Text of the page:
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Re: Failing to see the allure of Emacs

From: Uday S Reddy
Subject: Re: Failing to see the allure of Emacs
Date: Tue, 04 May 2010 15:43:27 -0000
User-agent: Thunderbird (Windows/20090812) wrote:

> Dear friends, no one is immune from criticism, but I've noted with
> amusement how the discussion is wandering astray with misreading and
> misunderstanding.  Did I say "that emacs lacked documentation"?  No. 
> Has "no one suggested that you read the source code"?  Someone did.  Are
> the important manuals all up to date?  Obviously not.  Is the
> documentation complete?  Clearly, no.  Is there lots of useful stuff
> there?  Sure.  Is it readily usable?  For some people, for some purposes.

I think everybody jumped up and started objecting, not because they weren't 
open to criticism, but because what you have been saying is completely contrary 
to our own experience.  I personally think Emacs documentation is one of the 
best there is.  It is clear and concise, well-explained, and quite complete.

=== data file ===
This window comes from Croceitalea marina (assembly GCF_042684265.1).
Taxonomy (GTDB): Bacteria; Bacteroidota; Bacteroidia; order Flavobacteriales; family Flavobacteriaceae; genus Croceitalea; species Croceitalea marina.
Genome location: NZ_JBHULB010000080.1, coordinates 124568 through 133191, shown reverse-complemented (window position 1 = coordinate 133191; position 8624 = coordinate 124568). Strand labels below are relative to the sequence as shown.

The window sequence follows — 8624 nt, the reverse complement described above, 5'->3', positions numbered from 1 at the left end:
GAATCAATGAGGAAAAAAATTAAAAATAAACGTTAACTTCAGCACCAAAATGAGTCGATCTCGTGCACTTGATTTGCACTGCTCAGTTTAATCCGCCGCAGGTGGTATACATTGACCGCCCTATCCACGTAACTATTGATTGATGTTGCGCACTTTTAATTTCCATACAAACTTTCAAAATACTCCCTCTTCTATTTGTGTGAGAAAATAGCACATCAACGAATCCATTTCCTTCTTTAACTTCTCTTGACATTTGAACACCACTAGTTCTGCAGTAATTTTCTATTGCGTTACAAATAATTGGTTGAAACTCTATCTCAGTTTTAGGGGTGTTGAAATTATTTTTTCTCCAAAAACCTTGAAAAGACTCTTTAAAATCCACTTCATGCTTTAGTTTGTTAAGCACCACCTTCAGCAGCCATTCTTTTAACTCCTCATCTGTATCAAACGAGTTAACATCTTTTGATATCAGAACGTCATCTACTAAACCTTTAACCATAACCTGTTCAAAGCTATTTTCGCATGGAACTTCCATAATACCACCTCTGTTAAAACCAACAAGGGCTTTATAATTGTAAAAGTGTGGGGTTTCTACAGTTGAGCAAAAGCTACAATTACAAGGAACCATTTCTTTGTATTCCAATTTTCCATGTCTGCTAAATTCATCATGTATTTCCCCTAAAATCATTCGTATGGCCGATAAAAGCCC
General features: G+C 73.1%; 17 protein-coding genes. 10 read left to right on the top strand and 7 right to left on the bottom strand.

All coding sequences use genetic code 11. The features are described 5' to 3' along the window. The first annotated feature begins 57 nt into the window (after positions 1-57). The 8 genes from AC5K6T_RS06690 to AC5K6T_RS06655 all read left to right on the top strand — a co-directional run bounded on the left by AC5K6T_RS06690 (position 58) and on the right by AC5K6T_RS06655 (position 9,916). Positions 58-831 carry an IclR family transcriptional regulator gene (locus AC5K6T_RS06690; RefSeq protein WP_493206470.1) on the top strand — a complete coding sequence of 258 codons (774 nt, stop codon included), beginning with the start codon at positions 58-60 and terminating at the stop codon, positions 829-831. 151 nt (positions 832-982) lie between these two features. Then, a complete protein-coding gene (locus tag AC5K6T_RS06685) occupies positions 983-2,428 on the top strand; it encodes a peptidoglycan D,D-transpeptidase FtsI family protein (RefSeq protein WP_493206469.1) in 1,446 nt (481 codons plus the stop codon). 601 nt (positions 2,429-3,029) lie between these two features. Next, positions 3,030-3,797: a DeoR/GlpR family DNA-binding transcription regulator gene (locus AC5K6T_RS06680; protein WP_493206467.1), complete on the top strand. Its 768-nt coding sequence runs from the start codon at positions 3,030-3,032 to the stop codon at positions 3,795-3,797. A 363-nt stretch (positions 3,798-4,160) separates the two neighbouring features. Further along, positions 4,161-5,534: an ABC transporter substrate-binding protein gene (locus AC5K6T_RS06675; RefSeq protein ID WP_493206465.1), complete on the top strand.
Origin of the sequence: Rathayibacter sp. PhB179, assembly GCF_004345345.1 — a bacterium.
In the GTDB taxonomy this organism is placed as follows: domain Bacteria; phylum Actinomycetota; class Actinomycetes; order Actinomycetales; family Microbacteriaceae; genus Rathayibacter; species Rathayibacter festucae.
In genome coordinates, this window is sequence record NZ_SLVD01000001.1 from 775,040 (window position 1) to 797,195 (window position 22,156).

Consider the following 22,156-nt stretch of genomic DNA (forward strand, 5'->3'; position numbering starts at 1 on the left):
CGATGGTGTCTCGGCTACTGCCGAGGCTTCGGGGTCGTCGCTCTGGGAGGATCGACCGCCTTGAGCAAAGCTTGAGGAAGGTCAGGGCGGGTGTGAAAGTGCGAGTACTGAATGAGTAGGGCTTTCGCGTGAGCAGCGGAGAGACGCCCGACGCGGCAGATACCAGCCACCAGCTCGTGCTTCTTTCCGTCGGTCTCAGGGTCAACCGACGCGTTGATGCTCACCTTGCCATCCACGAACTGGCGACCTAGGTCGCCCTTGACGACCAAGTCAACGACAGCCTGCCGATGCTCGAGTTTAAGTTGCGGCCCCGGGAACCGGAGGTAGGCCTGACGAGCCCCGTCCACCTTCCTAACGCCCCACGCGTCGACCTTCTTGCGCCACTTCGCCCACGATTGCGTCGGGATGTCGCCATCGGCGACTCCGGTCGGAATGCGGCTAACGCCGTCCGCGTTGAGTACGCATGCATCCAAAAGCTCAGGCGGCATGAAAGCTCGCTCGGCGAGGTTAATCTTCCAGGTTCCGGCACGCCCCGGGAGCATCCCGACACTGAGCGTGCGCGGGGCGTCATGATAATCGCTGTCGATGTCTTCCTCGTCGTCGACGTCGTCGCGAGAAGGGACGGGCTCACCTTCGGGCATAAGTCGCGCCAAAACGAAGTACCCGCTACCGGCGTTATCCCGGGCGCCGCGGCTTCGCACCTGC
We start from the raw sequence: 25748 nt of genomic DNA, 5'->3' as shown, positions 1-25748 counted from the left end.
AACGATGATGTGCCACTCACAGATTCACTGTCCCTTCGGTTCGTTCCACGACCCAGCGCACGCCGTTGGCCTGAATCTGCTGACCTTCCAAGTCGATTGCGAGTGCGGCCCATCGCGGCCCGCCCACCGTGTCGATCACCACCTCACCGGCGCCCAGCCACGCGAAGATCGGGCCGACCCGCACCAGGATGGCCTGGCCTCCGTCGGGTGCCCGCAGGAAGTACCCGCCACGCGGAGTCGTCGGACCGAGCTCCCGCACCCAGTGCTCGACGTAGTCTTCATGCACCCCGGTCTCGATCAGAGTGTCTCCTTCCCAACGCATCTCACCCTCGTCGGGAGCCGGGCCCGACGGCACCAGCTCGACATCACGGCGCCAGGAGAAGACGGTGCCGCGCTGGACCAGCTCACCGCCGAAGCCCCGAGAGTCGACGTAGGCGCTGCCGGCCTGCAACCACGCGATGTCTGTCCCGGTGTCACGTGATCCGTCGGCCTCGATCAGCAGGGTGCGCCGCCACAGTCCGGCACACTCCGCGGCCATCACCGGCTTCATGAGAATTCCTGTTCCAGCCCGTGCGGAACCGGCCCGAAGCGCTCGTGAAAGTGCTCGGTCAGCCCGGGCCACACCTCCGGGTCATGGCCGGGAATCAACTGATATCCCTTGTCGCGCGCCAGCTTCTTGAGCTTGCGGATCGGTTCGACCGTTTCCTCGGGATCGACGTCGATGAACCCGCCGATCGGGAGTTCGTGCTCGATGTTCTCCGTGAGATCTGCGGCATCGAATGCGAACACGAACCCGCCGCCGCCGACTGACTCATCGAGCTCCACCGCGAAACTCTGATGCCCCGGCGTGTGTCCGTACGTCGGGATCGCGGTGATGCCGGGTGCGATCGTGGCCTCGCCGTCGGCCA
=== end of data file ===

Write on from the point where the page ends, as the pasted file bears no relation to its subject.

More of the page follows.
Ok, it takes some effort to read it.  But if you do read it -- linearly as I 
mentioned before -- you are well-rewarded.

By the way, I didn't say that you should read the "source code".  I said that 
people that contribute software often put their documentation at the top of 
their source code files as *comments*, instead of writing separate info 
documentation.  But, when such contributed software is accepted into Gnu Emacs, 
Gnu people often add the documentation in the info.  An example is the 
longlines package, which I started using several years ago.  I was glad to see 
that it got included in the Gnu Emacs release and equally glad to see that it 
got its own section in the info manual.  

Despite your claimed expertise with Emacs, I must say that your comments are 
quite off the mark.


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